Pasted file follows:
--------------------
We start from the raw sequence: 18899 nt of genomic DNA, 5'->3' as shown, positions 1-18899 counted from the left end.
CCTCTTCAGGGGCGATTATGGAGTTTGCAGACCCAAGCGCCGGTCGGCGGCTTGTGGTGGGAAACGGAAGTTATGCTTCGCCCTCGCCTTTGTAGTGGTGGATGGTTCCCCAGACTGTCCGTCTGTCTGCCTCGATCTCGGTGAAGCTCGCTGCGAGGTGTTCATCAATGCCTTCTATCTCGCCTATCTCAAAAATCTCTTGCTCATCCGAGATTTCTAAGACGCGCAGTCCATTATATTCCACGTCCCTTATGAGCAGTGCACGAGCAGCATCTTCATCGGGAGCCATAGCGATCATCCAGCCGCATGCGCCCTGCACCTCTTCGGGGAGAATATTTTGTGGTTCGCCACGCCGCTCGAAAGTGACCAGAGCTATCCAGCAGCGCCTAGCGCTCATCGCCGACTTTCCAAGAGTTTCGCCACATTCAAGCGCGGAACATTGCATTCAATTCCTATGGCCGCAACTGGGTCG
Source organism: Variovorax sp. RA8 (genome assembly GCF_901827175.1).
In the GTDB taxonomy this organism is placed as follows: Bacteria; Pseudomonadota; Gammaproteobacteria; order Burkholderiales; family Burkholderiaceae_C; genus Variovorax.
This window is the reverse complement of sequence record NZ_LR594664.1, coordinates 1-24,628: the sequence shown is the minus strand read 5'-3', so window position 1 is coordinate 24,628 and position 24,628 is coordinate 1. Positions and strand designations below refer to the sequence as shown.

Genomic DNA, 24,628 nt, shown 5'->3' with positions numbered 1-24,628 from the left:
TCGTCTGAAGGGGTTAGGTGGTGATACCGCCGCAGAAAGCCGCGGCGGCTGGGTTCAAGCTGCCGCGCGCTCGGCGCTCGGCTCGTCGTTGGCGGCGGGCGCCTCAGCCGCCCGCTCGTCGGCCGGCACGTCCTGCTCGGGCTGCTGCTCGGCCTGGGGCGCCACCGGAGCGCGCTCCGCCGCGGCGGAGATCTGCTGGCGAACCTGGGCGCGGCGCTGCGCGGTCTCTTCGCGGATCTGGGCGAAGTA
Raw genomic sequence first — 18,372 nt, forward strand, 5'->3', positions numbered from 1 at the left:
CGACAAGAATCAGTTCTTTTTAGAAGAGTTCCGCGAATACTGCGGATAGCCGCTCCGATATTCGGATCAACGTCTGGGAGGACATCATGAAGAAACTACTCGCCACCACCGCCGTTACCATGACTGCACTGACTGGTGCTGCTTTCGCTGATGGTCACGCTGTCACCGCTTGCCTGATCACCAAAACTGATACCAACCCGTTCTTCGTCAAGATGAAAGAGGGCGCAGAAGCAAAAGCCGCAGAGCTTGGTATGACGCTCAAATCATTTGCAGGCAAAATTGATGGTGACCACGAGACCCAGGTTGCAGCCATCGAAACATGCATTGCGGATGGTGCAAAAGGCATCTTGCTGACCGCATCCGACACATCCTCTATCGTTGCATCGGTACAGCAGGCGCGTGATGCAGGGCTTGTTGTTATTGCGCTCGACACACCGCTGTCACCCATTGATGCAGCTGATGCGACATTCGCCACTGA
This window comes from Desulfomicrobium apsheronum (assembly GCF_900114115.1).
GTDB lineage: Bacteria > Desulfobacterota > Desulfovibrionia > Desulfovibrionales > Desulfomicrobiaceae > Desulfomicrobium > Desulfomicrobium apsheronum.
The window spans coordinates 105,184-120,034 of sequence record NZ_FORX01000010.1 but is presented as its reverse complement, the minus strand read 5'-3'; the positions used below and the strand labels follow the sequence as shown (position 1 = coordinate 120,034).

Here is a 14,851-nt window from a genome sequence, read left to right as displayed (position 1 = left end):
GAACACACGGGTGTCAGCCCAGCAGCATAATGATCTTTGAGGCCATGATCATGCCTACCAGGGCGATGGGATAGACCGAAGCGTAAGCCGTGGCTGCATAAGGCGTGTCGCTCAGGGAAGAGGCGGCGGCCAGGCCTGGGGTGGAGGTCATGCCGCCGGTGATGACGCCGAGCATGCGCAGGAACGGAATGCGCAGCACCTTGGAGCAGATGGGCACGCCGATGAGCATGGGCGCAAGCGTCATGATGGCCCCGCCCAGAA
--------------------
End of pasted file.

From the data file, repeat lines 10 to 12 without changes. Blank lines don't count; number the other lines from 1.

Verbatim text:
This window comes from Desulfomicrobium apsheronum (assembly GCF_900114115.1).
GTDB lineage: Bacteria > Desulfobacterota > Desulfovibrionia > Desulfovibrionales > Desulfomicrobiaceae > Desulfomicrobium > Desulfomicrobium apsheronum.
The window spans coordinates 105,184-120,034 of sequence record NZ_FORX01000010.1 but is presented as its reverse complement, the minus strand read 5'-3'; the positions used below and the strand labels follow the sequence as shown (position 1 = coordinate 120,034).